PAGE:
The commission for The History of Water came about because of Benton’s creation of his first and arguably his great mural, America Today for the New School for Social Research in New York, a center of progressive and reform-minded educators (including several figures who had recently been fired from Columbia University, such as Marxist historian Charles Beard). For nearly a decade Benton had been producing a series of large mural-like history paintings, The American Historical Epic, in the hope that some architect would provide him a wall to paint. In 1930, when Benton was represented by the Delphic Galleries, Alma Reed, who managed the gallery, arranged a commission for her lover Jose Clement Orozco to execute a mural for the dining room of The New School for Social Research, which was being built to design by the modernist Joseph Urban. Outraged that a Mexican should be favored over an American, Benton’s friend Ralph Pierson went to the director of the New School, Alvin Johnson, and arranged a commission for Benton as well – a mural for the building’s board room. Since there was no budget for such a painting, Benton agreed to execute the project for no pay except for the cost of the materials. As he memorably told Johnson (referring to his egg tempera medium): “I’ll do the mural if you’ll give me the eggs.”

Aware that Benton was hard-up, and obviously embarrassed that he was being financially exploited, Johnson made restitution by arranging another commission for Benton for which he was actually reimbursed: a painting on the theme of The History of Water for a drugstore in Washington D.C. It’s unclear where Benton executed the painting, but since it’s too large to have fit in his apartment most likely he either executed it in situ in Washington D.C., or in the very loft-space in New York that Alvin Johnson provided to him for the creation of America Today.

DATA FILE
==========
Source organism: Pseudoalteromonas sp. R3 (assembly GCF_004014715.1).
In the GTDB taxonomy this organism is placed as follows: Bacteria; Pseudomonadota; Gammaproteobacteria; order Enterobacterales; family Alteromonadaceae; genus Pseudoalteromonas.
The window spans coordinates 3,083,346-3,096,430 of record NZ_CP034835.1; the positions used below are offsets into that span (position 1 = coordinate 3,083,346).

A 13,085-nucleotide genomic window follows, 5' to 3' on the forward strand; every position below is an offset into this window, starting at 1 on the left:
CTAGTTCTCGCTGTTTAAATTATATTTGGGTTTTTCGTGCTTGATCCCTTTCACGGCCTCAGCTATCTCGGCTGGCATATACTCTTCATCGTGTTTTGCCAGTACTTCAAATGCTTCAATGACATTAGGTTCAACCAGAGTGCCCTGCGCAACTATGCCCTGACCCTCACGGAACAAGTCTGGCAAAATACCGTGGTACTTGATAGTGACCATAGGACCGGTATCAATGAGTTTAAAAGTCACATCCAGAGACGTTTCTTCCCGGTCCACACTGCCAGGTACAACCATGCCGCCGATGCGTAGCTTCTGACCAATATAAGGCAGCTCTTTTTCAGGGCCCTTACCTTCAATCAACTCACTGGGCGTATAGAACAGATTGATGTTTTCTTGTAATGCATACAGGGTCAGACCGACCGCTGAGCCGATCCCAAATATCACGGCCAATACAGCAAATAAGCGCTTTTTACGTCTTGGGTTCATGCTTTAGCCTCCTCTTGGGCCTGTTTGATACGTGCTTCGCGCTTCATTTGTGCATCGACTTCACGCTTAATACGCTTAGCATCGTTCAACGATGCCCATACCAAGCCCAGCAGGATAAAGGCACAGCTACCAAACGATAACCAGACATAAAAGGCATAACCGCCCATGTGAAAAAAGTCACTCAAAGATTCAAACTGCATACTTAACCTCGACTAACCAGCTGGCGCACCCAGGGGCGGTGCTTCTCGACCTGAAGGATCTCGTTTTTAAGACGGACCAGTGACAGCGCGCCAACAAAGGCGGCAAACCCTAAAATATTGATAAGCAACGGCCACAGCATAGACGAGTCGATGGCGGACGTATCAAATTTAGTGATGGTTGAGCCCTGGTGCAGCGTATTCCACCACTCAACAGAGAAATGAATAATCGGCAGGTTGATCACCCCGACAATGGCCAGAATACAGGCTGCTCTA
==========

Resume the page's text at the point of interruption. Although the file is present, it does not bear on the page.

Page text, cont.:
My belief is that The History of Water is almost exactly contemporary with Benton’s last (and best) two panels from the America Today mural, City Activities with Subway and City Activities with Dance Hall. Many of the motifs in The History of Water are extremely similar to the ones in these two panels and it’s likely that they were based on alternative sketches that Benton had made of the same models. In particular, the background of The History of Water, the soda-fountain scene is extremely similar to America Today, so much so that it almost might be considered an additional scene of the mural.

For example, the woman with a hat and high heels who is sitting on a barstool in The History of Water also appears in City Activities with Subway. She is the well-known burlesque performer Peggy Reynolds, who appears in the subway scene of America Today, where she is being ogled by Max Eastman. In fact, Benton probably used exactly the same drawing for both murals (this drawing is now in the collection of Equitable Life Assurance, which also owns the America Today mural). To prevent this reuse from becoming too obvious, he reversed the direction of the head and changed the color of her hat (from red to gold) and of her dress (from gold to blue).